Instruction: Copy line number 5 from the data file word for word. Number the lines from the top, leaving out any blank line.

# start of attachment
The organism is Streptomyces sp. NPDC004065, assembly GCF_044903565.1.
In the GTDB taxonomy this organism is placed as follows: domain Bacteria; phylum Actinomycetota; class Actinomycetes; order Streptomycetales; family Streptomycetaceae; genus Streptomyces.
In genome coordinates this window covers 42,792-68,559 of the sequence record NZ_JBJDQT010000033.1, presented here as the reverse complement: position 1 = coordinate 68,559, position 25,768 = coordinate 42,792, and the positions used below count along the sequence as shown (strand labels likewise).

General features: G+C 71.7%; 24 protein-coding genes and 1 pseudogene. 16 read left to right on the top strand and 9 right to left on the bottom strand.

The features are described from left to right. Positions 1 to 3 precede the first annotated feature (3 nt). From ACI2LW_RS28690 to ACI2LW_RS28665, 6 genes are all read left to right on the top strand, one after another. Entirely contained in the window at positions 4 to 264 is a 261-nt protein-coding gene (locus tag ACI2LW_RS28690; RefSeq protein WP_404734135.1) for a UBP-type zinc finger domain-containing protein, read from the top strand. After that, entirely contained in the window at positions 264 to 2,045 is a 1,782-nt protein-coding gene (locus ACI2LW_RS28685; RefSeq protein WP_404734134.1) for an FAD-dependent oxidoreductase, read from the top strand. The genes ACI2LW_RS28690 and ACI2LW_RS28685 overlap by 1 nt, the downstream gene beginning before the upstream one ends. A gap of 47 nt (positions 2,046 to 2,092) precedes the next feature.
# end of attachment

The features are described from left to right. Positions 1 to 3 precede the first annotated feature (3 nt). From ACI2LW_RS28690 to ACI2LW_RS28665, 6 genes are all read left to right on the top strand, one after another. Entirely contained in the window at positions 4 to 264 is a 261-nt protein-coding gene (locus tag ACI2LW_RS28690; RefSeq protein WP_404734135.1) for a UBP-type zinc finger domain-containing protein, read from the top strand. After that, entirely contained in the window at positions 264 to 2,045 is a 1,782-nt protein-coding gene (locus ACI2LW_RS28685; RefSeq protein WP_404734134.1) for an FAD-dependent oxidoreductase, read from the top strand. The genes ACI2LW_RS28690 and ACI2LW_RS28685 overlap by 1 nt, the downstream gene beginning before the upstream one ends. A gap of 47 nt (positions 2,046 to 2,092) precedes the next feature.